Here is a list of the 12 Principles, as stated in The Velveteen Principles, by Toni Raiten-D’Antonio.  Provided is a blurb for each, but I encourage you to pick up a copy of the book if you’re interested in learning more.

The 12 Velveteen Principles

Velveteen Principle #1: Real is Possible

  • what is Real waits inside; we are born Real

Velveteen Principle #2 : Real is a Process

  • the author provides four examples of themes we often employ to discover our Real nature, although there are many more.  Here are the ones she lists:
  1. Close relationships make us feel more Real – we are social beings
  2. Work that matters makes us feel more Real – it’s not all about money
  3. Creativity and growth make us feel Real – seen through how you express yourself
  4. Teaching, nurturing, and caring for others makes us feel Real – taking the focus off of self, and placing it on others

Velveteen Principle #3 : Real is Emotional

  • understanding, acknowledging, and expressing how we feel

Velveteen Principle #4 : Real is Empathetic

  • the ability to really hear another person’s point of view

Velveteen Principle #5 : Real is Courageous

  • acknowledge your fears and move forward, even if you’re still afraid

Velveteen Principle #6 : Real is Honest

  • the key here involves self honesty

Velveteen Principle #7 : Real is Generous

  • an expression of goodwill, coupled with encouragement

Velveteen Principle #8 : Real is Grateful

  • a sense of awareness and appreciation
  • “the practice of gratitude becomes the antidote to worry”

Velveteen Principle #9 : Real Can Be Painful

  • often we become self-critical and do what I call, “should-ing” all over ourselves:  I should lose weight, I should work more, I should, I should….   Although ‘should-ing on yourself’ doesn’t sound good on the surface, it can often serve as an accurate reminder of the obstacles that lie between you and the Real life you’re striving for.

Velveteen Principle #10 : Real is Flexible

  • the ability to adapt to change and learn from your mistakes

Velveteen Principle #11 : Real Love Endures

  • “when two Real people discover each other, there is absolutely nothing generic about their relationship”

Velveteen Principle #12 : Real is Ethical

  • “Real people don’t expect agreement everywhere; Real embraces differences, even uncomfortable ones”

And as for the question, “What do you do when you find yourself about to be un-Real?”  Interestingly enough, I was also asked this at the weekend retreat.  My answer then (and now), is that first, I give it a few attempts to feel right.  If, after a few interactions with a particular person, I still feel slightly uncomfortable showing up as completely me, rather than allowing myself to become un-Real, I limit my time with the person.  I’ll either cut the conversation short or won’t seek out their company in the future.  By limiting contact, I’m able to maintain my ‘real-ness’ and not feel compromised.  I’m sure there are other, and probably better ways to handle it, but I also realize that not everyone wants, or seeks out, real interactions.  Some folks much prefer the surface-y stuff and anything else would be too much of a bother.  And that’s okay with me; what I give them is still the real me, it’s just an abbreviated version.  I save the good stuff for those who want it.  :-)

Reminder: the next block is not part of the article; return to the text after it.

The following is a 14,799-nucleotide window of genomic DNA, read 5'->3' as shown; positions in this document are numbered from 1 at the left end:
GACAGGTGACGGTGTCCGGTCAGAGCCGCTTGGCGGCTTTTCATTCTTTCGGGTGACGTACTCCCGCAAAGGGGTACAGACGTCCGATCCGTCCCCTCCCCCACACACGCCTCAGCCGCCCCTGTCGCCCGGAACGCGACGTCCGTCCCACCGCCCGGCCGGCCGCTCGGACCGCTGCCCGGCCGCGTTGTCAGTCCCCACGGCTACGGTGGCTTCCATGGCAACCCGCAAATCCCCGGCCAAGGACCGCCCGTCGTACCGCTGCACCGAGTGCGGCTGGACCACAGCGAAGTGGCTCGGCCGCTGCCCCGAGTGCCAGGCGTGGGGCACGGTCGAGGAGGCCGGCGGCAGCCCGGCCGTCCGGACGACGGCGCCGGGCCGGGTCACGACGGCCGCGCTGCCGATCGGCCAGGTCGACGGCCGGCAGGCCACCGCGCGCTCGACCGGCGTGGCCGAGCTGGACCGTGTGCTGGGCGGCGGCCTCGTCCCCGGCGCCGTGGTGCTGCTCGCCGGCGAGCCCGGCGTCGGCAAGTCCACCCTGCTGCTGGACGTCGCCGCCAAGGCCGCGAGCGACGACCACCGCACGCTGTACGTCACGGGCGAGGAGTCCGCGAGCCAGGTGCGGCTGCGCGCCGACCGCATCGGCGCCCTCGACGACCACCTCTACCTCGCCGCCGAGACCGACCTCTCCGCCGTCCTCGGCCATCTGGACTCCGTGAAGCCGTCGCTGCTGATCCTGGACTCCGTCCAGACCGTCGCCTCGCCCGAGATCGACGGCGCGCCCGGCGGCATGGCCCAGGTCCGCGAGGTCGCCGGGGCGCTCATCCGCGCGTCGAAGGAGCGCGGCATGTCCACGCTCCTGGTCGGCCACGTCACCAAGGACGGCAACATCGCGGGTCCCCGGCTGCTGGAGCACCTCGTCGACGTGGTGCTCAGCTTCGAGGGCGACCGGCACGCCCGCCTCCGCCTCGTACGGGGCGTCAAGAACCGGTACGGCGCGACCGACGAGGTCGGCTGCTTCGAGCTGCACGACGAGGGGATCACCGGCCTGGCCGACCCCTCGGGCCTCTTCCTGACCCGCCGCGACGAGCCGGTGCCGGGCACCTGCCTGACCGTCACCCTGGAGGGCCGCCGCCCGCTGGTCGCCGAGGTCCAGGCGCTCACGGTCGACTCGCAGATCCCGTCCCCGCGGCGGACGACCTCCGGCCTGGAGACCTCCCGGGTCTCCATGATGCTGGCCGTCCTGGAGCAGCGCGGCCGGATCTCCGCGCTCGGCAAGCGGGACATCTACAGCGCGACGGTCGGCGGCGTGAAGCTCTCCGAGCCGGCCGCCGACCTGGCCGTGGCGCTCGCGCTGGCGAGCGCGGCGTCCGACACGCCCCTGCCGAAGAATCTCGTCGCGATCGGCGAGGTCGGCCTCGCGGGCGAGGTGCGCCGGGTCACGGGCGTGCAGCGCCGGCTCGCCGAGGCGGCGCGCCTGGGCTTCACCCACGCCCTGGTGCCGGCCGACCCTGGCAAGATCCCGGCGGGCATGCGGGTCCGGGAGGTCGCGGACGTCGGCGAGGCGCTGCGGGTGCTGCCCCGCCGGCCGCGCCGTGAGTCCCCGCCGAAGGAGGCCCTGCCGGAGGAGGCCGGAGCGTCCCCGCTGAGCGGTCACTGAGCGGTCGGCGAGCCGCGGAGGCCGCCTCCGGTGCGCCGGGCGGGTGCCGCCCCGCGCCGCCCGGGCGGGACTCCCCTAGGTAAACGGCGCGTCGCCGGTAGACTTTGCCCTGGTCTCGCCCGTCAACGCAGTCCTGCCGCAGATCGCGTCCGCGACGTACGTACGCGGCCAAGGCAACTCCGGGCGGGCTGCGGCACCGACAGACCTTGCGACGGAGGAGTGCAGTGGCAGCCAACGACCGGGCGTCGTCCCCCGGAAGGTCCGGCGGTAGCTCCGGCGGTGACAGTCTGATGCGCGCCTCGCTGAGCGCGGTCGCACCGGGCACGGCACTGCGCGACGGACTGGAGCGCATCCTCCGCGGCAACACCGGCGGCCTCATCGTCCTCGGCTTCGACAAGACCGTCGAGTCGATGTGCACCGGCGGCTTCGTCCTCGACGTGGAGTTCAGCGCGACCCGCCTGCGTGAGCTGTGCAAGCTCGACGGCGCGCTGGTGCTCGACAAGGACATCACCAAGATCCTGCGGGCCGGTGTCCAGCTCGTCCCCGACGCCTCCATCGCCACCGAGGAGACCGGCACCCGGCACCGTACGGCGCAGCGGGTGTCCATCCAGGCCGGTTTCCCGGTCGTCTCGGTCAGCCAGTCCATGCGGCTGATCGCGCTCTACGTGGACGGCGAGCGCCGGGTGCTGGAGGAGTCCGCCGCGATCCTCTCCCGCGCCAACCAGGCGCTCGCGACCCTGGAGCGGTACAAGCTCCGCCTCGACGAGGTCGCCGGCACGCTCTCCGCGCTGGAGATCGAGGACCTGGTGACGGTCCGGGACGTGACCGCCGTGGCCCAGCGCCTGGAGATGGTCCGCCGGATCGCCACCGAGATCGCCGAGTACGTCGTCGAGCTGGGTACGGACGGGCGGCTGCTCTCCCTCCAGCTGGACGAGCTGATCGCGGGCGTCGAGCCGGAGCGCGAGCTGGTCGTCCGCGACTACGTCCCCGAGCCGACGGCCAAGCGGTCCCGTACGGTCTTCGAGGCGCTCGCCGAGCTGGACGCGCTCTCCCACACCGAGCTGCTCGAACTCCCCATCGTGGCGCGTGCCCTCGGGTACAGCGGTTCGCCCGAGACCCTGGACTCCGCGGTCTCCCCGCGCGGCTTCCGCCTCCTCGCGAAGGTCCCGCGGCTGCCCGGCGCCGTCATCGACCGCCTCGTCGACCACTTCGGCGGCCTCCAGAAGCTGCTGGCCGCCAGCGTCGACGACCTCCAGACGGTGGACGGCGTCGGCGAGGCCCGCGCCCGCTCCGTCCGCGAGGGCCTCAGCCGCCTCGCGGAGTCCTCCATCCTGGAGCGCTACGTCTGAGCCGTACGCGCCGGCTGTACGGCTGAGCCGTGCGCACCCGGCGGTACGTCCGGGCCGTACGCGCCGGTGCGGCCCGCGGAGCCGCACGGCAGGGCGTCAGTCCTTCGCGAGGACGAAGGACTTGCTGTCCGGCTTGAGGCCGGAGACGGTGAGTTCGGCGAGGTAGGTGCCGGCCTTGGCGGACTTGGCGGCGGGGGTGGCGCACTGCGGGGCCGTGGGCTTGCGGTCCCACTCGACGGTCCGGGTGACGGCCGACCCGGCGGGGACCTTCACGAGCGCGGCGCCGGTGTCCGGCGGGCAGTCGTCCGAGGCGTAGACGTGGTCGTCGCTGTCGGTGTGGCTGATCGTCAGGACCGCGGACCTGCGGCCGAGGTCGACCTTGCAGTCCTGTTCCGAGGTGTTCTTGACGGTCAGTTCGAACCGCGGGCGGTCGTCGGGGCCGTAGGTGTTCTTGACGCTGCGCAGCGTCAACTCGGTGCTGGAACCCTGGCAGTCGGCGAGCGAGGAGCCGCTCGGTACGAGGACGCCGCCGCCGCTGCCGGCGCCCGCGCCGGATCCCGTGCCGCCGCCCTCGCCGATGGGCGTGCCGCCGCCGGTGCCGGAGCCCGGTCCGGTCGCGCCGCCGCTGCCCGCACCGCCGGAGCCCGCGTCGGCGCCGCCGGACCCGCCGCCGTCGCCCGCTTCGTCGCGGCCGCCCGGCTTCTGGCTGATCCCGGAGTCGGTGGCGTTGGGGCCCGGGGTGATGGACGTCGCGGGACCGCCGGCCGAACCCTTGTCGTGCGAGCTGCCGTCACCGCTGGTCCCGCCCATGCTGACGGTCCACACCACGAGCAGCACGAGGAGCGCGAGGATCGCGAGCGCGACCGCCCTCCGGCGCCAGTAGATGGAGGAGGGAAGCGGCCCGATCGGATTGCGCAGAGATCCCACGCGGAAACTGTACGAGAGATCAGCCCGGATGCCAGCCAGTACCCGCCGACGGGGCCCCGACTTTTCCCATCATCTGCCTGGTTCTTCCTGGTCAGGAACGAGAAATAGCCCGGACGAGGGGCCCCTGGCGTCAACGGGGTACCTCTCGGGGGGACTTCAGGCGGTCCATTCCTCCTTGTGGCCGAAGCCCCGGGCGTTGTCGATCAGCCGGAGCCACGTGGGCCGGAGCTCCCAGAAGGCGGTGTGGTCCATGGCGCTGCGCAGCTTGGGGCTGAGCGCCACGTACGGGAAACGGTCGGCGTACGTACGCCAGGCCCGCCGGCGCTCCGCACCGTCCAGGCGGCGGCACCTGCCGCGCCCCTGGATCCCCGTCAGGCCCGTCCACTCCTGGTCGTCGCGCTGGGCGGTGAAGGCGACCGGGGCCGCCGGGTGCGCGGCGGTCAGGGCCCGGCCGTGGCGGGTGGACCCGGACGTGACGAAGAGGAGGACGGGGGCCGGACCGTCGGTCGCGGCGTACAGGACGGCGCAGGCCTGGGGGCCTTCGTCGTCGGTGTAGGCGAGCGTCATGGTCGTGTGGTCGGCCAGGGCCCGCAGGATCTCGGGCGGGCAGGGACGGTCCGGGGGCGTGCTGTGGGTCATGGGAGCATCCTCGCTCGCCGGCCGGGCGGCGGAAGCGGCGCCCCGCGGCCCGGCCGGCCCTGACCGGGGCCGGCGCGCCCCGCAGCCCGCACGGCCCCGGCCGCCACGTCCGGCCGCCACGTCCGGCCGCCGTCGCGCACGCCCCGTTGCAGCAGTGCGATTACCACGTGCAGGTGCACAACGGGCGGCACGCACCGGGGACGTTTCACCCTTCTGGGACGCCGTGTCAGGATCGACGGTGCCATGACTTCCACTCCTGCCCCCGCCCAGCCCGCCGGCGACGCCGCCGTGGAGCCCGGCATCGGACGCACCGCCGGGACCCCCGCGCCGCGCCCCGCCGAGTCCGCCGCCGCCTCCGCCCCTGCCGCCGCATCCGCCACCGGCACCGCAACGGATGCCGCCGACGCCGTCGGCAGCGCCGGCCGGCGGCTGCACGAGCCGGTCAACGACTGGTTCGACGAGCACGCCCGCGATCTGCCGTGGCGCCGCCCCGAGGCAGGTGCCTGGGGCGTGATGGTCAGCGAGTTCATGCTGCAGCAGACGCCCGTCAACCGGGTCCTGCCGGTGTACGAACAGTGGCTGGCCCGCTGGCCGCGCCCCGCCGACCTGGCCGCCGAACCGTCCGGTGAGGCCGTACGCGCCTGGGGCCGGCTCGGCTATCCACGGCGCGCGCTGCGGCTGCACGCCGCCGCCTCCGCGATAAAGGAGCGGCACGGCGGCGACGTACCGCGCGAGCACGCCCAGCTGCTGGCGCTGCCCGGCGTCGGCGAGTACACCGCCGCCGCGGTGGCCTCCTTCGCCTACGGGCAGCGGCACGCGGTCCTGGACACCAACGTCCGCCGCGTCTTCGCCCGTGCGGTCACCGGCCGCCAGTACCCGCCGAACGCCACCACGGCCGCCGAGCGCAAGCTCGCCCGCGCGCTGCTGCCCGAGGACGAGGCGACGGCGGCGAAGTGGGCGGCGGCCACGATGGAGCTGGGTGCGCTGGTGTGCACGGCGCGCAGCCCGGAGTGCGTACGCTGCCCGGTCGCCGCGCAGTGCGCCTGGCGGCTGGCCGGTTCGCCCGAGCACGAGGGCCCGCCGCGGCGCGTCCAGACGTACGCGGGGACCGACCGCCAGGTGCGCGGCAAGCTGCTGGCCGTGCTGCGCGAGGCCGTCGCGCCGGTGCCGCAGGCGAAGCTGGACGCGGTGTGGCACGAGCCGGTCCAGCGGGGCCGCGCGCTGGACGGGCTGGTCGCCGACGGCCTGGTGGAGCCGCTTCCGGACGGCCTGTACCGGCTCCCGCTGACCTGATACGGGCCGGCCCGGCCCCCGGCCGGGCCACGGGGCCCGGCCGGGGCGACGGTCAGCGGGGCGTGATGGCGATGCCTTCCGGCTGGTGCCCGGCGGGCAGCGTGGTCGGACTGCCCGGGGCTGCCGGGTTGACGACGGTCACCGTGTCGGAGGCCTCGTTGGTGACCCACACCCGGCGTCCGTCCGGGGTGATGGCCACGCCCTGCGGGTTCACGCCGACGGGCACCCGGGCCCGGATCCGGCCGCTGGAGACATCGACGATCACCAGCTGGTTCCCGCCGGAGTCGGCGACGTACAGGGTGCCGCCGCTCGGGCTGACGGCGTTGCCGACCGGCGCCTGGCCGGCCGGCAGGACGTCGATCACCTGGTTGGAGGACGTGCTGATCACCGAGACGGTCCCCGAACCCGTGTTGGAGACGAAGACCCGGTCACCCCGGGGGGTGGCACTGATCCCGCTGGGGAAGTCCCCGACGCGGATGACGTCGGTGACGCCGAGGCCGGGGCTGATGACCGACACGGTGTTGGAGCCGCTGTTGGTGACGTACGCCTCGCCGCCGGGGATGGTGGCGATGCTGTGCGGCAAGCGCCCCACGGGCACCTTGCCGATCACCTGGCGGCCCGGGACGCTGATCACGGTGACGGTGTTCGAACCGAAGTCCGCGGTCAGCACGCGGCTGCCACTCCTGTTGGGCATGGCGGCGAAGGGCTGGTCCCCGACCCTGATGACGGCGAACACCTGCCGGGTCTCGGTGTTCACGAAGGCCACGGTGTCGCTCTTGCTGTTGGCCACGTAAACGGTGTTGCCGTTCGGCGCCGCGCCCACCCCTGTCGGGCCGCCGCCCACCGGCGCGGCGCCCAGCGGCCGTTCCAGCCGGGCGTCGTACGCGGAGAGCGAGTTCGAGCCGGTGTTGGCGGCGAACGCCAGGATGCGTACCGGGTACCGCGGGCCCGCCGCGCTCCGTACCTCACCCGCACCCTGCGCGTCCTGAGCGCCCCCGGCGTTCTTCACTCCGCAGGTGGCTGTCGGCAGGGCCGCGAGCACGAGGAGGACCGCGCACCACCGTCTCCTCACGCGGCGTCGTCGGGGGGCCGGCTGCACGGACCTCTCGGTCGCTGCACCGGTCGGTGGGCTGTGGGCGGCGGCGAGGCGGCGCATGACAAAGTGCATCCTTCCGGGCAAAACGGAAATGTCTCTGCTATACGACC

Feel free to share how you would respond to that question; I’m interested to know.

In closing, here are a few of my favorite soundbites from The Velveteen Principles:

“It [the children’s classic, The Velveteen Rabbit] reminds us of basic truths about our heartfelt longings.  We all hope to live through life’s challenges and grow beautiful and valuable and loved for what we are on the inside, for our Real selves.” (p. xii of introduction)

“Whenever we struggle to comprehend another person’s behavior, especially when we feel hurt by someone we love, the key to understanding lies in that person’s intent, not the outcome.” (p. 82)

“If you truly believe there is honor and value in trying your best, and risking failure, then you profit even if you don’t reach your goal.”  (p. 98)

“It’s not stuff or power or achievement, but rather a sense that you are using your time on Earth well, that you are connected to others and that your life matters.”  (p. 185)